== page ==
Everybody's Welcome in Peckerwood City

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  • Click on image to enlarge

    Photo: Stephen Pitkin / Pitkin Studio
  • Click on image to enlarge

    Photo: Stephen Pitkin / Pitkin Studio
2005
Doormat, cardboard, wood doors, steel, tin, bed frame, wire fencing, cloth, wood, towel, enamel, and spray paint
81.5 x 93.5 x 33.5 inches

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Description: 

This two-sided piece was inspired by the violent resistance to integrated schools and housing launched in Alabama, the home of the notorious segregationist George Wallace and the heart of the regio

This two-sided piece was inspired by the violent resistance to integrated schools and housing launched in Alabama, the home of the notorious segregationist George Wallace and the heart of the region’s xenophobia during the civil rights movement. Painted on the front of the work is an unusually tidy image of a house facade, the highest icon of the American dream. Its front door is money-green, the means of access to America’s promise, with an entry mat that offers the sweet message “Welcome.” But like the opening scene of a horror show, sinister elements soon begin to reveal themselves. A piece of fencing blocks the bottom of the entryway, what has also been dented, as if the site of a past scuffle. Finally, a puddle of blood oozes ominously out on the ground from behind the whitewashed wall, which, when surveyed more closely, is itself constructed of three old doors with locks.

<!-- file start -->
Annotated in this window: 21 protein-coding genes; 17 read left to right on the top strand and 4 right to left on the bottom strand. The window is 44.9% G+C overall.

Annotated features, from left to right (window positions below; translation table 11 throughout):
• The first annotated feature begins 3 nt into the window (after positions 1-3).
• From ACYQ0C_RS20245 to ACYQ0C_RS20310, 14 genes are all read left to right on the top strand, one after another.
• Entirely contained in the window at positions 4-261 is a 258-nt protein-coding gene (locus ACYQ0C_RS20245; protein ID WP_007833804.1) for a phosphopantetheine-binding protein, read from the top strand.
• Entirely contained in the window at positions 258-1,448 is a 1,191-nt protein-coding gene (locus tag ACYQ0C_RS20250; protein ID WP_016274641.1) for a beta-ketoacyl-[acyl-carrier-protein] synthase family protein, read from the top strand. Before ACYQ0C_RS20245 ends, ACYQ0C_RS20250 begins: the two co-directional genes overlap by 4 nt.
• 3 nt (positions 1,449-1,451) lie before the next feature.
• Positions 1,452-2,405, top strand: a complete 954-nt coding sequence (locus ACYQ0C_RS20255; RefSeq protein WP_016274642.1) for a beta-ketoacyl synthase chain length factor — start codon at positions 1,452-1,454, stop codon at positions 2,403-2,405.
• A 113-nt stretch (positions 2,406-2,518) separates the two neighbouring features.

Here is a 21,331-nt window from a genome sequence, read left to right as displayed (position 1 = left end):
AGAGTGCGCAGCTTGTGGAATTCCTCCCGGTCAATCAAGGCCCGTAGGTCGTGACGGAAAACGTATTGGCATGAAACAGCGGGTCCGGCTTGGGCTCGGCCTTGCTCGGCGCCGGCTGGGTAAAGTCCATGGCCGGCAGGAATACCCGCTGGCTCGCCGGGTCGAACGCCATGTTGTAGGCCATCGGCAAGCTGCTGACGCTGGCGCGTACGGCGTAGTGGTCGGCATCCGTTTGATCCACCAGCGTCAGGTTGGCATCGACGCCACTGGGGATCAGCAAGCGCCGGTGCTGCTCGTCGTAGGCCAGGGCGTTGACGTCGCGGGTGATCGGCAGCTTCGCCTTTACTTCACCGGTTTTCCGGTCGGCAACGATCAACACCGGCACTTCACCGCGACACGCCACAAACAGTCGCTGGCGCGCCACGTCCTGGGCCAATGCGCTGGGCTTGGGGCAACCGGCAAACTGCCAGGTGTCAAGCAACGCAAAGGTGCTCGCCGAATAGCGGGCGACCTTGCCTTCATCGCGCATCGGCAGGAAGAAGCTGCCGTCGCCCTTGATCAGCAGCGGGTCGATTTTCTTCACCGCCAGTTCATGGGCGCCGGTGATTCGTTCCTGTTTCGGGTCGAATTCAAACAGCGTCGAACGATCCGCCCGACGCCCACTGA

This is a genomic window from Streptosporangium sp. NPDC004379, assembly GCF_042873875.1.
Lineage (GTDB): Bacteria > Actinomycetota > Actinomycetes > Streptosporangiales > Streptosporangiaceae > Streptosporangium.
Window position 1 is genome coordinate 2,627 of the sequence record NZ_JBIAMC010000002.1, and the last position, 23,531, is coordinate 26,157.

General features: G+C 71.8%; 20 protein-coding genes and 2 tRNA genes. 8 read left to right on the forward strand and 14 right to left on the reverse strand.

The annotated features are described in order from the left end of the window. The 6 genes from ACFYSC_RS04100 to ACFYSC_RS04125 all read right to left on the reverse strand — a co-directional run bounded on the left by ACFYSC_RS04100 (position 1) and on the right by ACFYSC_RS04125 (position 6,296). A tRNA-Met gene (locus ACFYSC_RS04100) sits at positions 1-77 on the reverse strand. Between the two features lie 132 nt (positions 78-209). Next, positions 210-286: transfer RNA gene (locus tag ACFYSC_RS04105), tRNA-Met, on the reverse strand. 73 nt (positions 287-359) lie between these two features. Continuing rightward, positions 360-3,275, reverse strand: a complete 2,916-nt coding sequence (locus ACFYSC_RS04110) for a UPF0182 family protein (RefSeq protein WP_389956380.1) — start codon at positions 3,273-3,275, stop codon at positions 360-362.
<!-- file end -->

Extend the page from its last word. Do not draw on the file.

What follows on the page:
On the backside of Peckerwood City, Dial’s dream house has turned into a nightmare of decay and decrepitude. Its walls, now rotting, have been picked apart and destroyed by two peckerwoods. “Peckerwood” is black Southern slang for the loud and troublesome redheaded woodpecker and a derogatory term for white people. Here the birds are painted the blood red of violence and death. Shaped to resemble hooded clansman, they are the destructive forces of racism made manifest, dart agents of the most hateful, obscene part of human nature and the true incarnation of the abject. Surviving their aggressions is the nearby fragment of a testy bed frame that signifies the tenacious pursuit of a home—a place, however fragile and tenuous, to rest one’s head. The tangled grid of mattress wires and other fencing are the economic and social strictures that have so often denied black people a sense of someplace. Describing the piece, Dial confessed, “This is the house I tried to build myself.”

Dial had created only a few two-sided pieces like Peckerwood City, but the binary construction is essential here, for it expresses the duality of American idealism and its dark failures. It is the literal facade of white middle-class normalcy poised against the realities of the racist pathology too often lurking behind it. Holding up a a mirror to the grotesque and disfiguring nature of racist oppression, Dial uncloaks the malevolence that masquerades as white moral rectitude. And with this image, he projects back onto its source the portrait of the abject that has been historically imposed on black people. In the end, Peckerwood City is a study of self-corrupted humanity, a piece that asks a question about the effects of oppression on the oppressors or, in the words of Toni Morrison, “what racial ideology does to the mind, imagination and behavior of masters."